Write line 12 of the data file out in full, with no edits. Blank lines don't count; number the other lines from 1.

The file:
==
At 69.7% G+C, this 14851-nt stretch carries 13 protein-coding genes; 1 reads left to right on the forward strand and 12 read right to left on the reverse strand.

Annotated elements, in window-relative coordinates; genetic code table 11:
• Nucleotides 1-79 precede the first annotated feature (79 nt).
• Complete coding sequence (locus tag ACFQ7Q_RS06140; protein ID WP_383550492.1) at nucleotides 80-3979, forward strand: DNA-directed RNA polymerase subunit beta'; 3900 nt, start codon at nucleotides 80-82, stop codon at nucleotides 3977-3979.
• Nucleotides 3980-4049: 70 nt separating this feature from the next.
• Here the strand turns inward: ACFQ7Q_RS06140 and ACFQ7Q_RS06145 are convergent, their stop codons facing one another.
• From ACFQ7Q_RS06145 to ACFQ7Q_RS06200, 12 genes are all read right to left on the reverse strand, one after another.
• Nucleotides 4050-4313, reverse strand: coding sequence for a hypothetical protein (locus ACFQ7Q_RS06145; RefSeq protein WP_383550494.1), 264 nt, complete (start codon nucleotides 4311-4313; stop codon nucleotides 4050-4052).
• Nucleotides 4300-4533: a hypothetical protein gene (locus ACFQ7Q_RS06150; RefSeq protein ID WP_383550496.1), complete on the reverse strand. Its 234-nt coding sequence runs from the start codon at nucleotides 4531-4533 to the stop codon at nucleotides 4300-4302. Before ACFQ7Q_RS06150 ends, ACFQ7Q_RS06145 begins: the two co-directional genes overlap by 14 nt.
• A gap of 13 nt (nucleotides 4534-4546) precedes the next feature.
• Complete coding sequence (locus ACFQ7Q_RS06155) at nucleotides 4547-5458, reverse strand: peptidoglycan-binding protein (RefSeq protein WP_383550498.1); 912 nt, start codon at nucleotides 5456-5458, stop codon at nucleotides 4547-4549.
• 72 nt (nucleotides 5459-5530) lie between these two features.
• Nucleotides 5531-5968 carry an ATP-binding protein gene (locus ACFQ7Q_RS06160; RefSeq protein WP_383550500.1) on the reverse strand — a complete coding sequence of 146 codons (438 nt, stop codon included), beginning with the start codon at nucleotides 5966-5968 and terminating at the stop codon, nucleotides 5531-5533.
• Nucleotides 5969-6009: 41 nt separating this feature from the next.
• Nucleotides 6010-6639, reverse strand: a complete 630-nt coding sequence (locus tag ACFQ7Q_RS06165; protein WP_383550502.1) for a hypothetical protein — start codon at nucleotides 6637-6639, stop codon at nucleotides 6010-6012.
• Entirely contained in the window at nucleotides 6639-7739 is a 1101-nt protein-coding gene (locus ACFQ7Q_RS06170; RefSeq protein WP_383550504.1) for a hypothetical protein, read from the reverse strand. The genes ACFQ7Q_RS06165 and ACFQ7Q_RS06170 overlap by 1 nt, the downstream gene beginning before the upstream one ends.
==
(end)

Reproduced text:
• 72 nt (nucleotides 5459-5530) lie between these two features.